dipole moment, polarity
How atoms may have a tendency to attract negative particles (mostly electrons), is called ELECTRONEGATIVITY (see module 3).
The Electronegativigy is abbreviated with the letter E.
Wether or not electrons (negative particles) are attracted easy or difficultly by neutral atoms (and possibly been 'eaten', depends much on the nuclear (postive) charge and the atomic ray (distance) of that atom.
The bigger the nuclear charge, the stronger the attraction forces on the negative particles.
The bigger the distance of the negative charges to the nucleus, the weaker the attraction forces.
An atom of Chlorine will attract electrons stronger that an atom of Iodine.
In the Periodic Table, the nuclear charge increases from left to right, while the number of main levels remains te same. The outmost level, the outer shell will be attracted stronger, and the atom becomes smaller from left to right.
The consequence of this is that the attractin force of the atom to the negative particles outside the atom will increase, so the E(lectronegativity) in one Period will increase from left to right.
The atomic ray increases in the Periodic Table from top to down, because every time there is an extra main shell.
Negartive particles (like electrons) will be attracted every time weaker from top to down, because every time the distance is bigger.
If a molecule has an non symmetrical distribution of charges, then that molecule does have a so called 'dipole moment":
dipole moment = charge x distance
With that distance we mean the distance between the centre points of the charges.
The dipole moments of the four Hydrogen Halogenes are as follows:
If the dipole moment of a molecule equals 0, then this substance is non polar; if not, then the substance is polar.
Polar substances have dipole moments.
Polar substances, so substances with ions or substances with dipole molecules, mix well with other polar substances; for example: water with alcohol.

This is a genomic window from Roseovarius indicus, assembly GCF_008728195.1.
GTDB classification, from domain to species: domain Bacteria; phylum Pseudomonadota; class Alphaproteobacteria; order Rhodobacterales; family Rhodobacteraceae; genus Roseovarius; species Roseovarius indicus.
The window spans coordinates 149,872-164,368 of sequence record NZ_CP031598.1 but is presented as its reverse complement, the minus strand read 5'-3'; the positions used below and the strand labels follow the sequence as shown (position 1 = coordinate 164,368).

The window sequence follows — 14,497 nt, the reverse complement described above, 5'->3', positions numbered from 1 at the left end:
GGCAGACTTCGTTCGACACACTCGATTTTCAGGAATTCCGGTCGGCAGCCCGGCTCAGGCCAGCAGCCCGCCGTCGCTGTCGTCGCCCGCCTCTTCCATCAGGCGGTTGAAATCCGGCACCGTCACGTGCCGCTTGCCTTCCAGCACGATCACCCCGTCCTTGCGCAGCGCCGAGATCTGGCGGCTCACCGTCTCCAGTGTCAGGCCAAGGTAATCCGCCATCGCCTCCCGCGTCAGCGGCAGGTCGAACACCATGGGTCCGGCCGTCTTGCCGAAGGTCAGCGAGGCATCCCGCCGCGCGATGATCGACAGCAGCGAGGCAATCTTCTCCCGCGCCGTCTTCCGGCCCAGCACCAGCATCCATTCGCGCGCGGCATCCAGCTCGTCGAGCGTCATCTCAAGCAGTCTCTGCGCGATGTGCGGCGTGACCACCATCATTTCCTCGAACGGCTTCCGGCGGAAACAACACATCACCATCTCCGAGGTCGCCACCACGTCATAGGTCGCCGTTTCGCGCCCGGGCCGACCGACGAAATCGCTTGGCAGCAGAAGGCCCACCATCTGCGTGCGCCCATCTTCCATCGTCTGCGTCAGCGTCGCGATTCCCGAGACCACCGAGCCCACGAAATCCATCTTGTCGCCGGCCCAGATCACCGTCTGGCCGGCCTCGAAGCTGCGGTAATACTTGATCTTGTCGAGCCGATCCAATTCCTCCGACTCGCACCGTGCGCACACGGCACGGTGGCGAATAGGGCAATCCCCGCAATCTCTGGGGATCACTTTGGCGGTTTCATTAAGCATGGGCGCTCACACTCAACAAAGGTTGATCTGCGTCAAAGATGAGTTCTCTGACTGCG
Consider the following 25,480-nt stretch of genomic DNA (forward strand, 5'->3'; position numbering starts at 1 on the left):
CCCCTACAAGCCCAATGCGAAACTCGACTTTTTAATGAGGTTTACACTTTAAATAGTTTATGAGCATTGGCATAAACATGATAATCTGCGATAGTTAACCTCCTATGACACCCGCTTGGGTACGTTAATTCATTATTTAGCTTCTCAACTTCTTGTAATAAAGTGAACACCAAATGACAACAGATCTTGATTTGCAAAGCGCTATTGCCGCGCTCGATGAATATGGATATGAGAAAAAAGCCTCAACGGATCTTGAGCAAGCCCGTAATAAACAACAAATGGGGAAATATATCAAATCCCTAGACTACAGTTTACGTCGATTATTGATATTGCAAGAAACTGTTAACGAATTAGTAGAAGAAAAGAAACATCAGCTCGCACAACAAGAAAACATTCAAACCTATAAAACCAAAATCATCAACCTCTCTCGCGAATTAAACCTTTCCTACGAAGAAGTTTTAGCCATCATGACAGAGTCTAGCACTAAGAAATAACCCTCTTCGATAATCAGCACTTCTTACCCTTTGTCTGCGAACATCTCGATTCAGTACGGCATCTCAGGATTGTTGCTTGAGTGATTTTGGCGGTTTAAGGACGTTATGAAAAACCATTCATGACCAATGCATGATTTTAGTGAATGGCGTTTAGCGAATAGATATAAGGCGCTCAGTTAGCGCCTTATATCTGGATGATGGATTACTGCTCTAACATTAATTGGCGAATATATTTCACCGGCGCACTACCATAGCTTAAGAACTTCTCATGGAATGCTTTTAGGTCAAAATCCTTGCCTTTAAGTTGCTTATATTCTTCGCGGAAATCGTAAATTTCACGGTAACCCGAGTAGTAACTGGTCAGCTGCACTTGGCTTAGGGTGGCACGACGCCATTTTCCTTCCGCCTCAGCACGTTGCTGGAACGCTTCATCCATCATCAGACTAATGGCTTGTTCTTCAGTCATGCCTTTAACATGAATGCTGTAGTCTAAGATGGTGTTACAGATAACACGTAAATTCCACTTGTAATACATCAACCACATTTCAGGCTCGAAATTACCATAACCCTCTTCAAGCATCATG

Non polar substances mix well with non polar substances; for example: fat with oil.
Polar substances do not mix well with non polar substances (and v.v.): water and oil.
"ALIKES DO LIKE EACH OTHER".
From the above text must be clear that the presence of charges in a molecule has enormous influence on the molecule.
If in one molecule or in a complex ion two equal charges are close toghether, they will influence each other: repulsion;
that's how a substance gets special properties.
an example is ethane diacid, or: oxalic acid:
The C - C bond in the middle is under great tension (because of the repelling action of the positive charges).
That will weaken that C - C bond.
The consequence is that oxalic acid (different from the normal carbon acids) breaks easily (is easily to oxydise).
Normally a C-C bond is difficult to break.
Another example is: cationic acids (see module 9)
If you dissolve an Iron(III)salt in water, you get in the centre of a complex a small and strong positive Iron ion with close around it an number of water molecules.
The δ--side of the Oxygen atoms is attracted by that positive Iron ion.
The δ+-atoms of Hydrogen in the water molecules will become under the influence of that same Iron ion with a certain repulsion as a consequence.
Some complex ions can, because of this effect, even donate some H+ ionsand thus act as a weak acid (cation acid).